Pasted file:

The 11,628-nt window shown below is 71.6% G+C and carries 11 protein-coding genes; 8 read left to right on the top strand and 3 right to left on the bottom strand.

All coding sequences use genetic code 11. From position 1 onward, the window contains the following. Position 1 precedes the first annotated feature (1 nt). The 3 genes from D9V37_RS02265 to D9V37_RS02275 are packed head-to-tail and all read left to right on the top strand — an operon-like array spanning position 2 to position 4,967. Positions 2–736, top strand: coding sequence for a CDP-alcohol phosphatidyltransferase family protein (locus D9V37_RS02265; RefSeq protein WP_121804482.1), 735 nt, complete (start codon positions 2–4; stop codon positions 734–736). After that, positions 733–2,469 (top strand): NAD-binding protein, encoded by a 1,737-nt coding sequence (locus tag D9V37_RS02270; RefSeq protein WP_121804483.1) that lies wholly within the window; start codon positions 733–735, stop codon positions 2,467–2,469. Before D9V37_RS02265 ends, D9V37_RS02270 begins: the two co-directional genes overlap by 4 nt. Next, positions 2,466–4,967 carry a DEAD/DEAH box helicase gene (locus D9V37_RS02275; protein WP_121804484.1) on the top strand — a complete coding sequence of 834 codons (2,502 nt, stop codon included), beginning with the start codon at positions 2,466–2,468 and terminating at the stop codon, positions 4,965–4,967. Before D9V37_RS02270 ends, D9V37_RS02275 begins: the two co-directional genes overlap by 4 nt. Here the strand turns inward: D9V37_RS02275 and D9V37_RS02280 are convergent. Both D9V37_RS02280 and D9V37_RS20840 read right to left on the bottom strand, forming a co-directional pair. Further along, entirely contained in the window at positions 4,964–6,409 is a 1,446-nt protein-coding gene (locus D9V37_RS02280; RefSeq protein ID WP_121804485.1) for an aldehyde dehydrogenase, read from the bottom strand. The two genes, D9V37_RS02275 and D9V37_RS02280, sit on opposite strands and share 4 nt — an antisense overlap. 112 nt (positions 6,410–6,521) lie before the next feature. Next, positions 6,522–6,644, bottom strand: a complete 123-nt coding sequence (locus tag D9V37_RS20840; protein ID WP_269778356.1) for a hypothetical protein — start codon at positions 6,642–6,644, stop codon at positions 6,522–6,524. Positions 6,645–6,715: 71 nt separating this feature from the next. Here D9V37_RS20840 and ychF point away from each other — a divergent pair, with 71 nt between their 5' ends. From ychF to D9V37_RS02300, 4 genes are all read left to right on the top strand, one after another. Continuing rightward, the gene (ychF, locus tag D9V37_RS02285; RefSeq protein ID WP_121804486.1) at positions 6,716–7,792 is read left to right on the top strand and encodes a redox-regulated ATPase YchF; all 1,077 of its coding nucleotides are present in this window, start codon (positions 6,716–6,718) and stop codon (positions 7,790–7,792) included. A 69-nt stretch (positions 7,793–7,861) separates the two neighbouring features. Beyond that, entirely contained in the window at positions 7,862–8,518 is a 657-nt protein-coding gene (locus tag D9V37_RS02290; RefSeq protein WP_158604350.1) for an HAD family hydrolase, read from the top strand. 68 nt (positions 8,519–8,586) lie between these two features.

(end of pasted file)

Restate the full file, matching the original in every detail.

The 11,628-nt window shown below is 71.6% G+C and carries 11 protein-coding genes; 8 read left to right on the top strand and 3 right to left on the bottom strand.

All coding sequences use genetic code 11. From position 1 onward, the window contains the following. Position 1 precedes the first annotated feature (1 nt). The 3 genes from D9V37_RS02265 to D9V37_RS02275 are packed head-to-tail and all read left to right on the top strand — an operon-like array spanning position 2 to position 4,967. Positions 2–736, top strand: coding sequence for a CDP-alcohol phosphatidyltransferase family protein (locus D9V37_RS02265; RefSeq protein WP_121804482.1), 735 nt, complete (start codon positions 2–4; stop codon positions 734–736). After that, positions 733–2,469 (top strand): NAD-binding protein, encoded by a 1,737-nt coding sequence (locus tag D9V37_RS02270; RefSeq protein WP_121804483.1) that lies wholly within the window; start codon positions 733–735, stop codon positions 2,467–2,469. Before D9V37_RS02265 ends, D9V37_RS02270 begins: the two co-directional genes overlap by 4 nt. Next, positions 2,466–4,967 carry a DEAD/DEAH box helicase gene (locus D9V37_RS02275; protein WP_121804484.1) on the top strand — a complete coding sequence of 834 codons (2,502 nt, stop codon included), beginning with the start codon at positions 2,466–2,468 and terminating at the stop codon, positions 4,965–4,967. Before D9V37_RS02270 ends, D9V37_RS02275 begins: the two co-directional genes overlap by 4 nt. Here the strand turns inward: D9V37_RS02275 and D9V37_RS02280 are convergent. Both D9V37_RS02280 and D9V37_RS20840 read right to left on the bottom strand, forming a co-directional pair. Further along, entirely contained in the window at positions 4,964–6,409 is a 1,446-nt protein-coding gene (locus D9V37_RS02280; RefSeq protein ID WP_121804485.1) for an aldehyde dehydrogenase, read from the bottom strand. The two genes, D9V37_RS02275 and D9V37_RS02280, sit on opposite strands and share 4 nt — an antisense overlap. 112 nt (positions 6,410–6,521) lie before the next feature. Next, positions 6,522–6,644, bottom strand: a complete 123-nt coding sequence (locus tag D9V37_RS20840; protein ID WP_269778356.1) for a hypothetical protein — start codon at positions 6,642–6,644, stop codon at positions 6,522–6,524. Positions 6,645–6,715: 71 nt separating this feature from the next. Here D9V37_RS20840 and ychF point away from each other — a divergent pair, with 71 nt between their 5' ends. From ychF to D9V37_RS02300, 4 genes are all read left to right on the top strand, one after another. Continuing rightward, the gene (ychF, locus tag D9V37_RS02285; RefSeq protein ID WP_121804486.1) at positions 6,716–7,792 is read left to right on the top strand and encodes a redox-regulated ATPase YchF; all 1,077 of its coding nucleotides are present in this window, start codon (positions 6,716–6,718) and stop codon (positions 7,790–7,792) included. A 69-nt stretch (positions 7,793–7,861) separates the two neighbouring features. Beyond that, entirely contained in the window at positions 7,862–8,518 is a 657-nt protein-coding gene (locus tag D9V37_RS02290; RefSeq protein WP_158604350.1) for an HAD family hydrolase, read from the top strand. 68 nt (positions 8,519–8,586) lie between these two features.